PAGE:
Ted Cruz Says 'I Hope to Run Again' for President, but Probably Not in 2020

Texas Sen. Ted Cruz recently said he plans to make another run for the White House, but not likely in 2020. The Cruz 2024 campaign has seemingly already begun.

Cruz recently spoke at a Christian Science Monitor (CSM) breakfast, and he relished the opportunity to be the country's commander-in-chief.

"Look, I hope to run again," Cruz said after the CSM breakfast in this Austin American-Statesman report. "We came very, very close in 2016. And it's the most fun I've ever had in my life."

Cruz, who won his senate seat in 2012, was still a freshman Congressman when he entered the 2016 Republican primary three years ago against a loaded field that included seasoned politicians and a political neophyte in Donald Trump, who not only won the Republican nomination, but the presidency over the heavily-favored Hillary Clinton.

Cruz continued serving in the senate as a staunch defender of the U.S. Constitution, and in 2018 he won reelection against Democratic challenger Beto O'Rourke, who is now a 2020 Democratic challenger for president.

Despite what happens in the 2020 presidential election, Cruz could be positioning himself for the 2024 election. This makes more sense after the senator announced legislation last year that limits senators to just two six-year terms of office.

Cruz, who won a second term in November 2018, would be up for a third term in 2024, which makes perfect timing for Cruz to move forward.

Senator Ted Cruz
Senator Ted Cruz (R-TX) speaks to guests during the NRA-ILA Leadership Forum at the 148th NRA Annual Meetings & Exhibits on April 26, 2019 in Indianapolis, Indiana. The convention, which runs through Sunday, features more than 800 exhibitors and is expected to draw 80,000 guests. Photo by Scott Olson/Getty Images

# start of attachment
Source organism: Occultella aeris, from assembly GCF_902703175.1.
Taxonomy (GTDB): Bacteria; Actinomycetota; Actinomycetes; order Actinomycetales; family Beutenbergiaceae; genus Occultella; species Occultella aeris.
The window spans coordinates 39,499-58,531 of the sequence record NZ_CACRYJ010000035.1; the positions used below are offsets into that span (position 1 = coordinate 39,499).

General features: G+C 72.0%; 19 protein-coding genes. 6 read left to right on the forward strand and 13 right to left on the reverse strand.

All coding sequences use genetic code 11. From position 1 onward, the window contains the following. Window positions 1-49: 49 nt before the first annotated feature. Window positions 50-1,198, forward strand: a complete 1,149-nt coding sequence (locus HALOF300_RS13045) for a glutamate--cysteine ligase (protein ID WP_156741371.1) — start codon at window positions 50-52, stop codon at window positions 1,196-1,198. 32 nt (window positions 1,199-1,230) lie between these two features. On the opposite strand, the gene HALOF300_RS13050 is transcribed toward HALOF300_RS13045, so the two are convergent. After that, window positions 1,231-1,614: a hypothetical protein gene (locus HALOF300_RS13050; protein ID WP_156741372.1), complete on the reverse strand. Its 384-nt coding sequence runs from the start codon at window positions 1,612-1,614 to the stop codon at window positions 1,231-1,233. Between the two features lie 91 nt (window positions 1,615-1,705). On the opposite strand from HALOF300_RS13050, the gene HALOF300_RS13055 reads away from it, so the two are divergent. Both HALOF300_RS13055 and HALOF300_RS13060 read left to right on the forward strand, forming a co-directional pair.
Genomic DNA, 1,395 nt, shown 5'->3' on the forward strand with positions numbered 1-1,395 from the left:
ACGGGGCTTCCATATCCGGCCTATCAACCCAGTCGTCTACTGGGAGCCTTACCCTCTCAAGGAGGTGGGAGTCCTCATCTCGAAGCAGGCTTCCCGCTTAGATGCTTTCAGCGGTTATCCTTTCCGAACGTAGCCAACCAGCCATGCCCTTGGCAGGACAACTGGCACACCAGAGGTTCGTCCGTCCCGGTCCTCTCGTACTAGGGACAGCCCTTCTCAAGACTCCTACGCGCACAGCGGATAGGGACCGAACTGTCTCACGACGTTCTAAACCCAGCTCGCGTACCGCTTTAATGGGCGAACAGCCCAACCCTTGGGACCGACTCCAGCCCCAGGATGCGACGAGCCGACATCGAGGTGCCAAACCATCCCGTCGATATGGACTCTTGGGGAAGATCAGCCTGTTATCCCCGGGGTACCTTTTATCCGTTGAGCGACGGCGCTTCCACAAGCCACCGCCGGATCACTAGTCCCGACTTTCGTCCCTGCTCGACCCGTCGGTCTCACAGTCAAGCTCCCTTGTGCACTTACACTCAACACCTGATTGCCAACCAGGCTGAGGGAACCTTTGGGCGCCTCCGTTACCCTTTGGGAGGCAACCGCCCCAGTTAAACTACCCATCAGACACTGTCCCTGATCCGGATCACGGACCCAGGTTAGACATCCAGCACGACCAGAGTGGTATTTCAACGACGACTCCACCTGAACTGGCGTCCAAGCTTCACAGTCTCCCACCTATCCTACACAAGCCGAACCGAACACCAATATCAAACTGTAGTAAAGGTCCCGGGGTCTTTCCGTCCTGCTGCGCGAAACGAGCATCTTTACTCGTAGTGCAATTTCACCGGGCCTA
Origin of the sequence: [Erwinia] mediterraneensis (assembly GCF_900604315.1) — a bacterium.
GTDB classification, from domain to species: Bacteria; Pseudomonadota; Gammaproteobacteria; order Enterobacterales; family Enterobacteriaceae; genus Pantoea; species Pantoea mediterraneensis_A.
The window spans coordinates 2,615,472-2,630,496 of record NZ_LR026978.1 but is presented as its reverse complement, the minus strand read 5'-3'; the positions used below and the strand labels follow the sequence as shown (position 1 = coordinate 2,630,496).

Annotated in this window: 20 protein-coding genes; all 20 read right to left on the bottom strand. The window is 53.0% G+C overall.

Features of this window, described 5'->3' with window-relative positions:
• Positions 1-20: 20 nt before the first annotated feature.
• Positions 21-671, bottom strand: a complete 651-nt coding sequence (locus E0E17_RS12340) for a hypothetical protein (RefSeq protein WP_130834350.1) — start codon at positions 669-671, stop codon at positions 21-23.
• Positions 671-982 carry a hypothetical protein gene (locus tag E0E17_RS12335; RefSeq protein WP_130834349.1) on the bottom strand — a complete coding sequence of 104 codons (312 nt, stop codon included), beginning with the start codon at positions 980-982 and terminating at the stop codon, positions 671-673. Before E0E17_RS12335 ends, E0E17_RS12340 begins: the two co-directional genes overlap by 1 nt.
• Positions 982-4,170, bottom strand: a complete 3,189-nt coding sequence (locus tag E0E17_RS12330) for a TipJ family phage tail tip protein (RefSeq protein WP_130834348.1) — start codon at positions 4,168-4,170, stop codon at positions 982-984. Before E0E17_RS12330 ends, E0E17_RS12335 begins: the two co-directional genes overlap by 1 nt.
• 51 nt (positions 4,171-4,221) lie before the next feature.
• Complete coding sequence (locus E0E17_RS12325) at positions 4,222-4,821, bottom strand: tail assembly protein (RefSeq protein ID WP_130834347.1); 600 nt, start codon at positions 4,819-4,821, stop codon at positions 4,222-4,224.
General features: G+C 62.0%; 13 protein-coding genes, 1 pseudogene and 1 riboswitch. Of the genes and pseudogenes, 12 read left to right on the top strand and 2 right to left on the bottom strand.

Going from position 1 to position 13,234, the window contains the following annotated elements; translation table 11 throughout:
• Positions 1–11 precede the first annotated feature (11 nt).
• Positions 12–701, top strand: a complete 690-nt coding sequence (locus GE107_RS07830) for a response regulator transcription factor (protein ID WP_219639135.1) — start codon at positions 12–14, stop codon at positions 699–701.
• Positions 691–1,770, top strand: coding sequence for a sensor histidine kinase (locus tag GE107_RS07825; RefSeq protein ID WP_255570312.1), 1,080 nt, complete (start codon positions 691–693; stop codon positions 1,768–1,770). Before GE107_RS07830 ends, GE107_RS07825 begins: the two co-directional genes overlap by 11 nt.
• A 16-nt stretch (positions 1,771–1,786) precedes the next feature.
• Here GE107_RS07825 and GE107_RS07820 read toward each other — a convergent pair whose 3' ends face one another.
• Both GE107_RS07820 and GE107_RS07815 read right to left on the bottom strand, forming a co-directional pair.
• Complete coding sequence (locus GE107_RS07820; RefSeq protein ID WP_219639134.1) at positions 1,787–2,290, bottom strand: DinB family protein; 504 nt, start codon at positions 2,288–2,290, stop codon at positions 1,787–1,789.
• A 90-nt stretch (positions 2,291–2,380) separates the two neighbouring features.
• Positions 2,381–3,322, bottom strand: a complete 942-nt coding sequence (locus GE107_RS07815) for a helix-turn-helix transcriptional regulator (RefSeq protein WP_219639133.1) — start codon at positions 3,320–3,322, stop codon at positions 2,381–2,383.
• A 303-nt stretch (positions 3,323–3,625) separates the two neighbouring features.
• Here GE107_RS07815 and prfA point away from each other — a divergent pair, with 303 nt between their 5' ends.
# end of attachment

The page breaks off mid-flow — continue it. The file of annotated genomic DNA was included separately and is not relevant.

Political science professors at Texas universities agree.

"I don't think there is any question that Ted Cruz is seriously contemplating a 2024 presidential bid," Rice University's Mark Jones said. "And, at present, one way to lay the groundwork for a 2024 bid is to differentiate himself from President Trump on issues where Trump has taken a more centrist position than many in the GOP base are comfortable with."

Another professor in the Bayou City, Brandon Rottinghaus at the University of Houston, said Cruz has made a calculated decision to run in 2024.

"Welcome to Ted Cruz 3.0, always recasting himself to make a savvy political move," Rottinghaus said. "It's smart. The Republican Party has been hollowed out and wary Republicans will be looking for a voice in the darkness."

Up north in Dallas, Southern Methodist University professor Cal Jillson said Cruz might be starting earlier than most would start for a presidential bid, but doing it now would stay out of President Donald Trump's way as the 2020 process heats up.

"It's smart to start now but he has to do it carefully," Jillson said. "Trump does not like people who take away attention from him."

Cruz has been a major supporter of Second Amendment rights, and in the red-heavy state of Texas—where he not only defeated Beto in the 2018 Senate race, but Trump in the 2016 Republican primary—gun rights remain a big issue in a state that also borders Mexico, where most immigrants who have crossed the border illegally have traveled through get to America.

The 2020 general election is still a little more than 13 months away, but Cruz already seems to be looking beyond next year.